In 1999, Birkin was asked to stop in Rangoon on the way back from Japan and perform a concert. She accepted on the condition that she could meet Aung San Suu Kyi, and the meeting took place at the French Embassy after the concert.

Birkin told The Irrawaddy how Suu Kyi asked her to look after Win Tin, and to help to make sure sanctions affected the generals and not ordinary people in Burma.

Birkin has since dedicated her website to Suu Kyi and always mentions Suu Kyi in interviews and concerts.

Birkin has relentlessly campaigned against investments by the French oil company Total in Burma, and even met with French President Sarkozy to discuss the matter.

Birkin also joined protests in France outside the Burmese embassy in June 2003 and marched with monks during the Cannes film festival, where the film “Total Denial” was screened.

Ironically, just after Birkin’s concert in Rangoon, the directors of Total’s Burma operations requested a meeting with her.

“They say that if they weren’t there then China would be there. But in my mind, there is not much difference,” said Birkin.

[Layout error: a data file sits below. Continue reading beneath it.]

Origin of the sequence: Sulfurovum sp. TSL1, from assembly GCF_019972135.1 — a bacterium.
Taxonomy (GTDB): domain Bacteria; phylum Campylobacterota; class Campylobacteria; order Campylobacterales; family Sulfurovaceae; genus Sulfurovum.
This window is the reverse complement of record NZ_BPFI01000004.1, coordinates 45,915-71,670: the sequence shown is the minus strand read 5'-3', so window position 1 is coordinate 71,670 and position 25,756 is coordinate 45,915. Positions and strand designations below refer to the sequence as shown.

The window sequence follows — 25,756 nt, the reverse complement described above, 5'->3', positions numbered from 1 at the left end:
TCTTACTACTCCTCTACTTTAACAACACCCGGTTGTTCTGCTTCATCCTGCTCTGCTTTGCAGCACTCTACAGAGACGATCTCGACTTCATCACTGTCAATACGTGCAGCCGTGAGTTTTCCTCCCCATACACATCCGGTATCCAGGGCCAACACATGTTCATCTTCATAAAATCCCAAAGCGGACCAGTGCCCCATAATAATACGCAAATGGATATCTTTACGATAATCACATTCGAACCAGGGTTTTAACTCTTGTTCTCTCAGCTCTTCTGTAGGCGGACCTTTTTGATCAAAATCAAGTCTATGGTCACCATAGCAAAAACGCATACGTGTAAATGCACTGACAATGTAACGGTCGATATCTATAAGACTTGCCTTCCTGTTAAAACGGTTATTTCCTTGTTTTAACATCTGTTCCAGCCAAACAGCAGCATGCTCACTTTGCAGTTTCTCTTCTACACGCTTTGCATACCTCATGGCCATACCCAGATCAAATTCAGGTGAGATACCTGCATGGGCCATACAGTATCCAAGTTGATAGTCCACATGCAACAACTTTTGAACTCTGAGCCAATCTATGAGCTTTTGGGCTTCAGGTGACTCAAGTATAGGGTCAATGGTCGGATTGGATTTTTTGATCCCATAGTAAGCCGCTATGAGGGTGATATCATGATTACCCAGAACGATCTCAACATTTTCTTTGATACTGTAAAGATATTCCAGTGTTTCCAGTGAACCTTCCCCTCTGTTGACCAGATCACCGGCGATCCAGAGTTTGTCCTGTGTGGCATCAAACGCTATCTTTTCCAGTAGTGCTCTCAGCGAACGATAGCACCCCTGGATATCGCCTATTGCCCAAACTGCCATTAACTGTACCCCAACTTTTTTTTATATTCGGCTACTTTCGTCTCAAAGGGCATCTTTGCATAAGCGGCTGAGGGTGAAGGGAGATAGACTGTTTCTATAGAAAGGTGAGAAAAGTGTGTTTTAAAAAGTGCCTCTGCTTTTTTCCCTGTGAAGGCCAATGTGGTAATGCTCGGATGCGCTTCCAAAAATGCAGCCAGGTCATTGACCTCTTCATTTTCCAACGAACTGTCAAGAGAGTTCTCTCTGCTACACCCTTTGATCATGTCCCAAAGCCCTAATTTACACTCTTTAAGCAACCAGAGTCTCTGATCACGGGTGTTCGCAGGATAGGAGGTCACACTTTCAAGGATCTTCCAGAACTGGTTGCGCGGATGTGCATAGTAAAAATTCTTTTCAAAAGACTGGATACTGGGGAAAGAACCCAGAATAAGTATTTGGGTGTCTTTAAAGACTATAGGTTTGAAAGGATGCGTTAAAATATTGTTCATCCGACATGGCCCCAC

Birkin boycotts Total herself, and said, “We should all do something to boycott Total and Chevron, which are giving the generals money to strengthen their armies and potentially buy nuclear weapons from North Korea. In the end, only the Burmese people suffer.”

Isabelle Dubuis, the coordinator for Info Birmanie who accompanied Birkin on her tour of the Thai-Burma border, said, “In a recent report, Earth Rights International showed that in total, US $5 billion had been given by Total to the generals in Singaporean bank accounts.”

“All economic interests in Burma are a major hindrance for political transition inside Burma and need to be stopped immediately,” Dubuis said.

Jane Birkin began her career as an actress in England, where her breakthrough film “Blow Up” won the Palm d’Or award at the Cannes film festival in 1967. She later moved to France, where she became a successful musician and actor, ignited by her relationship with well known musician Serge Gainsborough.